Deborah “Debbie” Ortega is an at-large member of Denver City Council. She was first elected to one of two at-large positions on Denver City Council in 2011 and was re-elected in 2015 and 2019. In this position she is elected by and serves the entire city.
The daughter of a coal miner, Debbie was born and spent her early years in Raton, New Mexico. Tragically, her father died in a coal mine accident when she was five. Her mother raised Debbie, her brother and three sisters alone for several years. Later, after her mom remarried, the family moved to Denver when Debbie was 13. Her parents made the move to provide the children with better education and economic opportunities.
Debbie’s commitment to her community began early. While at West High School, she worked at the Barnum Park Recreation Center. Debbie attended Barnes Business College and did an internship with DU Law School’s Clinical Education Program. After DU Professor Dick Lamm became Governor, she was recruited to work for Lt. Governor George Brown. In 1978 she went to work for U.S. Senator Floyd Haskell. In this role she managed the applications for appointments to the US Military Academies and was successful helping miners to obtain Black Lung benefits. Her commitment to her community, economic and social justice, and the environment were forged during her time in in these offices working on policy issues. She gained real-life exposure to the job of representing community and forging solutions to tough problems.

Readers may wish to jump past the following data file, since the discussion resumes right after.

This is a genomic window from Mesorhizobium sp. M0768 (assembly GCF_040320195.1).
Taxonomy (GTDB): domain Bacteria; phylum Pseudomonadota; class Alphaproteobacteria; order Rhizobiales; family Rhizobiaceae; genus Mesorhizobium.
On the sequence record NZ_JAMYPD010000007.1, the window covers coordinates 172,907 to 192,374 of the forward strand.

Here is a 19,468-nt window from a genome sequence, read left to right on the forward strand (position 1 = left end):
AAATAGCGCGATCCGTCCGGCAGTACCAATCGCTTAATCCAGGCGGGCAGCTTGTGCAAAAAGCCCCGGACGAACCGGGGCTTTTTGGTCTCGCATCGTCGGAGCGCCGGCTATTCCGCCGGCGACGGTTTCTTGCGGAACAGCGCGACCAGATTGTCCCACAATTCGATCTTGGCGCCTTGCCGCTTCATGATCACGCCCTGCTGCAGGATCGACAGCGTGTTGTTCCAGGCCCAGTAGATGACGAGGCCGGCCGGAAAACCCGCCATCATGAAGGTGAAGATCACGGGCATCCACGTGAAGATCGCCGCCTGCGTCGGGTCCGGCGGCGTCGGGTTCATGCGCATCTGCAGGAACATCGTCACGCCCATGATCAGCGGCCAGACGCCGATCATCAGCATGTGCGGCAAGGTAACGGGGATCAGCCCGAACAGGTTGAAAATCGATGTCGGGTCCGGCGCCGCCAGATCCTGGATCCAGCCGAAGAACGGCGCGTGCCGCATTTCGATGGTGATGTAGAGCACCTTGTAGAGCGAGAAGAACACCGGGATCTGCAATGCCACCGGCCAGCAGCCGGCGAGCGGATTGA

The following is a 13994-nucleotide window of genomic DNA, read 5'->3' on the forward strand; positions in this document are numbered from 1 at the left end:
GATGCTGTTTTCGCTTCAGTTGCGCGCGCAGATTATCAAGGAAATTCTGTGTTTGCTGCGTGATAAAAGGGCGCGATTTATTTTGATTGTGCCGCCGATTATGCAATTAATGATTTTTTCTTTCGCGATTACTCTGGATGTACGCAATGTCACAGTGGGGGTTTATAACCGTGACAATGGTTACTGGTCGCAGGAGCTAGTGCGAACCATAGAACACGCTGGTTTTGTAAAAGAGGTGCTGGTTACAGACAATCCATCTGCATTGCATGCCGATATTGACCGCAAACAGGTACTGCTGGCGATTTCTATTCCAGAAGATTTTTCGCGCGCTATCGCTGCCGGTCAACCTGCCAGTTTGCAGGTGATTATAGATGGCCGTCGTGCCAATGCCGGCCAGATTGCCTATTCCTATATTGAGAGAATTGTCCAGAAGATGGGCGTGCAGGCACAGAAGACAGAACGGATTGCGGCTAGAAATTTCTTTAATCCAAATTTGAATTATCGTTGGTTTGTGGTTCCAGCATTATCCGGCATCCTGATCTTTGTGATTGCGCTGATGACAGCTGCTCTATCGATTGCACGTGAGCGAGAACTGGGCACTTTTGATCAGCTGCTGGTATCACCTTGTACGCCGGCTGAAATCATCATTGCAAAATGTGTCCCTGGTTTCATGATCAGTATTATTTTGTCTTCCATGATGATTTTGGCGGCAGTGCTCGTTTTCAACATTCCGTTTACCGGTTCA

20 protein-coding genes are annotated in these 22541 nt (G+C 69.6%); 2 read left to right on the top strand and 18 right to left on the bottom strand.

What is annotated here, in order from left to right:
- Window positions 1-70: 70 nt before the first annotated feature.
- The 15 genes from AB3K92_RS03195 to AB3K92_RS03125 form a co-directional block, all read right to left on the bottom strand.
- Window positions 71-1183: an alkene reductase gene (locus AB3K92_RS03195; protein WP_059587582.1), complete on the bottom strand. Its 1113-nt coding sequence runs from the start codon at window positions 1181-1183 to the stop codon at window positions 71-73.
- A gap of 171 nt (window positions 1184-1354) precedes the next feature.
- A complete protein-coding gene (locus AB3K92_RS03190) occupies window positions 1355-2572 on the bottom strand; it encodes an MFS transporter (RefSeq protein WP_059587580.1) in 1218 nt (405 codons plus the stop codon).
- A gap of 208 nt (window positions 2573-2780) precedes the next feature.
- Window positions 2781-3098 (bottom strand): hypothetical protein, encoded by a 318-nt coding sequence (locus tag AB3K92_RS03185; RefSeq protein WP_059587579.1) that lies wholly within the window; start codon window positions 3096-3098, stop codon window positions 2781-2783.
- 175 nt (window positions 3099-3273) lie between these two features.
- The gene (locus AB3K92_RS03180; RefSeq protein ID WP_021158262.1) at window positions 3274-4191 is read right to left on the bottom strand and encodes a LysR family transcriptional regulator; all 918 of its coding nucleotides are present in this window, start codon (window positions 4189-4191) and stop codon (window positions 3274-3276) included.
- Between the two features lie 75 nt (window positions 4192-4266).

Debbie’s path led her to work with Denver City Councilman Sal Carpio. Under Carpio’s tutelage, she gained practical experience in the hard and often complex business of running the city. This required knowledge of how to bring people with different concerns to the table to solve problems. Upon Carpio’s retirement from city council, Debbie was prepared to apply the knowledge and skills she had gained to representing the citizens of District 9. She confidently transitioned into the role of councilwoman in 1987. While representing her district, she also successfully raised her daughter as a single mother.
Recognizing commitment, experience and leadership, Denver voters elected her to the at-large position on city council in 2011 and re-elected her with large margins in 2015 and 2019. Among her many accomplishments are the cleanup of the ASARCO Superfund Site in north Denver, groundbreaking mitigation measures along the I-70 corridor, employment opportunities for the residents living near Central 70, the creation of the Lower Downtown (LoDo) Historic District, doubling fines for speeding in school zones, and designation of over 1,000 acres of parkland. She was a co-sponsor of Denver’s Equal Protection Ordinance that was upheld by the US Supreme Court. She played a pivotal role during COVID in demanding and pushing out critical resource information to Denver residents.
Councilwoman Ortega is currently working on a Construction Careers Ordinance that will set goals for local hiring of residents and set goals for the use of apprentices on city projects. She also has introduced an ordinance that will give authority to city agencies to address life/safety issues for development adjacent to freight rail corridors.